• with a $300,000 cap per accident for bodily injury
  • and up to $100,000 to repair other drivers’ cars and property that you damage

You should also consider adding the optional coverages of comprehensive and collision insurance if your car is less than 10-years-old. If the car is financed, your lender will likely require you carry both.

Collision pays, up to the cash value of the car, for damage to your vehicle after an accident and comprehensive pays for damage from flooding, fire, hail and vandalism, and for theft.  Insurers allow you to carry comprehensive and collision on one car but not another, so this is a per car decision.

What are the benefits of a multi-car policy?

While the discount is the big benefit, there are a couple of other advantages to going with a multi-car policy.

Pricing: Most insurers offer a fairly big multi-car discount. While it varies by insurer, you can expect savings of 10% to 25% with a multi-car policy. When compared to other discounts such as paperless policies or good student discount (these are often in the 5% to 10% range) a multi-car discount is significant.

Each vehicle gets this discount, but the discount doesn't compound with each car you add.  So, if the discount is 10%, your first car will get 10% off no matter if you add two or four other cars to the policy

Single insurance deductible for all vehicles: In the event that more than one of your vehicles is damaged in the same incident (a severe storm or tree falling for example) you will only have to pay one deductible. This means that if you are carrying a deductible of $500 on your policy you will only have to fork up $500 to fix both cars, as long as they were damaged in the same incident.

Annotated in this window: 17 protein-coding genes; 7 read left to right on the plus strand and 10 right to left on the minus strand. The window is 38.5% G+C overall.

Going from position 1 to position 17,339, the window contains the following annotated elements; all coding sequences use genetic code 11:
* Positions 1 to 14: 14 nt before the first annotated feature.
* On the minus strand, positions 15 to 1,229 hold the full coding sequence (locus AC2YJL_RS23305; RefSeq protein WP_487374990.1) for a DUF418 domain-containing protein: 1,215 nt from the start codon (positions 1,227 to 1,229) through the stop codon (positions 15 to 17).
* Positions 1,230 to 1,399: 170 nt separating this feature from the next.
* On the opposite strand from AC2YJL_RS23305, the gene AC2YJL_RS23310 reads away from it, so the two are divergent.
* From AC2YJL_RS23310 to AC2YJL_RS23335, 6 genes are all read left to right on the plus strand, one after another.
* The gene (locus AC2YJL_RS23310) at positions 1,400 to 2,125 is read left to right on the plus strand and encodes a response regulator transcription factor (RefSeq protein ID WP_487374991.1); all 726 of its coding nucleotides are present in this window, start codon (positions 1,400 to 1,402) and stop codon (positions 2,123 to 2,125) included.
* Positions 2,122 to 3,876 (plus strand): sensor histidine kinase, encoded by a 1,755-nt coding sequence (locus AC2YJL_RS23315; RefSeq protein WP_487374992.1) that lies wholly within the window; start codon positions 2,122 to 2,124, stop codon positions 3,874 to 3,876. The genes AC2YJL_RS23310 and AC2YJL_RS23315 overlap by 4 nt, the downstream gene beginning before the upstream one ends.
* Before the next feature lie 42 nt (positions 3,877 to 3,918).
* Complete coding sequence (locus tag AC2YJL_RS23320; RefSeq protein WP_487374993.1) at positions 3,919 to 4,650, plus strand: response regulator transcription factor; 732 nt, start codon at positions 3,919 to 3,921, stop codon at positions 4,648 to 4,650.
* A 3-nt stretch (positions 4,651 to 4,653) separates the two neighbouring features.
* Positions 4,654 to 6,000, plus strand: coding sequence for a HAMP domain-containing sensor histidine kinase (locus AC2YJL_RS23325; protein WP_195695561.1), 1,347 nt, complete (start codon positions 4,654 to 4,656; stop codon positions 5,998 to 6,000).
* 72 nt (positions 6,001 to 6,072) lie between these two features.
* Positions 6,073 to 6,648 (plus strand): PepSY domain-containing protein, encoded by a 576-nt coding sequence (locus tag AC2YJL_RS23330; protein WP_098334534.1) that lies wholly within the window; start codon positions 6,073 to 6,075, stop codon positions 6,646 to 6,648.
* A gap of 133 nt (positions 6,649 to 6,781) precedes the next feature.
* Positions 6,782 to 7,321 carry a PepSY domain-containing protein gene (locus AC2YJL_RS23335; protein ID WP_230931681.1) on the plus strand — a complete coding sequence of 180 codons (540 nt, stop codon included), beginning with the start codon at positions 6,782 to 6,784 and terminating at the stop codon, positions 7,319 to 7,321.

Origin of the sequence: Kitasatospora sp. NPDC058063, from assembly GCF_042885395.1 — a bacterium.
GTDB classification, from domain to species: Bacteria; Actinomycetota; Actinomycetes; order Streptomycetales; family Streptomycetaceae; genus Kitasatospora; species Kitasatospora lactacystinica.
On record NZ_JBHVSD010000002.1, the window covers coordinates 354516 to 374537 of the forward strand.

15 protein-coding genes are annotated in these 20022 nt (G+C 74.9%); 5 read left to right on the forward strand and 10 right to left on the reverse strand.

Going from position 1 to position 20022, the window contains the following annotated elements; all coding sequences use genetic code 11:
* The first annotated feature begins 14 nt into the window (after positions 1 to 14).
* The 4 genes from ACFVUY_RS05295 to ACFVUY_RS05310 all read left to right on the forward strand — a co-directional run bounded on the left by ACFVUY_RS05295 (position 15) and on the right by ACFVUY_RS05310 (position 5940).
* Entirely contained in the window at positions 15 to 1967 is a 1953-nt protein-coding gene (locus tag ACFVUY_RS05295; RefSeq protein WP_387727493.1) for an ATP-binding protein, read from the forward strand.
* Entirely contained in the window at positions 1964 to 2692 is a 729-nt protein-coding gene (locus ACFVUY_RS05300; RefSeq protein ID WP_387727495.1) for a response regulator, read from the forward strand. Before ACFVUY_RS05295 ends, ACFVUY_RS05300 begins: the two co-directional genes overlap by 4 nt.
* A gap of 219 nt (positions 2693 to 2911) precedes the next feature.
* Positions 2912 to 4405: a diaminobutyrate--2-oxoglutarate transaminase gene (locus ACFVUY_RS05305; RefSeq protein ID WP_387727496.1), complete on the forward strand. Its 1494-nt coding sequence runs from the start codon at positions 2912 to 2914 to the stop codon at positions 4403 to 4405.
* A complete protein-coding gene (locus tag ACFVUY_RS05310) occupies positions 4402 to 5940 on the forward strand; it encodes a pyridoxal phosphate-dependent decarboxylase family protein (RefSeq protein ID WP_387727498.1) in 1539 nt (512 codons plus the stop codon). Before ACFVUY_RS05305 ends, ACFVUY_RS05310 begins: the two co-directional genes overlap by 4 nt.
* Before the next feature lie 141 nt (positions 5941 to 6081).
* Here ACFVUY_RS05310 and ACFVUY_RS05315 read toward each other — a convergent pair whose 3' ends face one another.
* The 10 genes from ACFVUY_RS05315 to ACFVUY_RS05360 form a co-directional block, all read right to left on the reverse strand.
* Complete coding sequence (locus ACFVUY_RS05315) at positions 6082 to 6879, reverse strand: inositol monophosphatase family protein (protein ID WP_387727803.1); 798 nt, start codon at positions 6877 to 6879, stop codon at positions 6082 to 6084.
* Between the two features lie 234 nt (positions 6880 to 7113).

Car insurance stacking: In states that allow it, you can stack your uninsured or underinsured bodily injury motorist (UM/UIM) coverage when you have multiple vehicles on the same policy.

For example, if you’re insuring two cars with uninsured motorist bodily injury coverage with limits of $100,000 per person and $300,000 per accident (100/300) and stack your UM coverage, your limits would double to 200/600.

The more cars you insure, the higher your stacked coverages would go. Choosing to stack your coverage will often cost a bit extra.

One renewal date: A multi-car policy allows you to insure all your vehicles with one policy with one renewal date and one payment date. If you get a separate insurance policy for each vehicle you not only miss out on the discount, but you also have to keep track of multiple bills and due dates each month.

Frequently asked questions about multi-car policies

Can I add other family members’ cars to my policy?

Adding a vehicle to an existing insurance policy usually requires that you or your spouse owns the vehicle. If someone else owns the car, then that person needs to get his own policy for the vehicle.  However, you may still be eligible for the discount with some insurers.

For instance, if your adult child resides with you and has his vehicle insured through the same carrier as your vehicles, then some insurers will apply a multi-car discount to both policies. Other carriers will not allow this, the best advice is to call your insurance agent and ask if this is a possibility.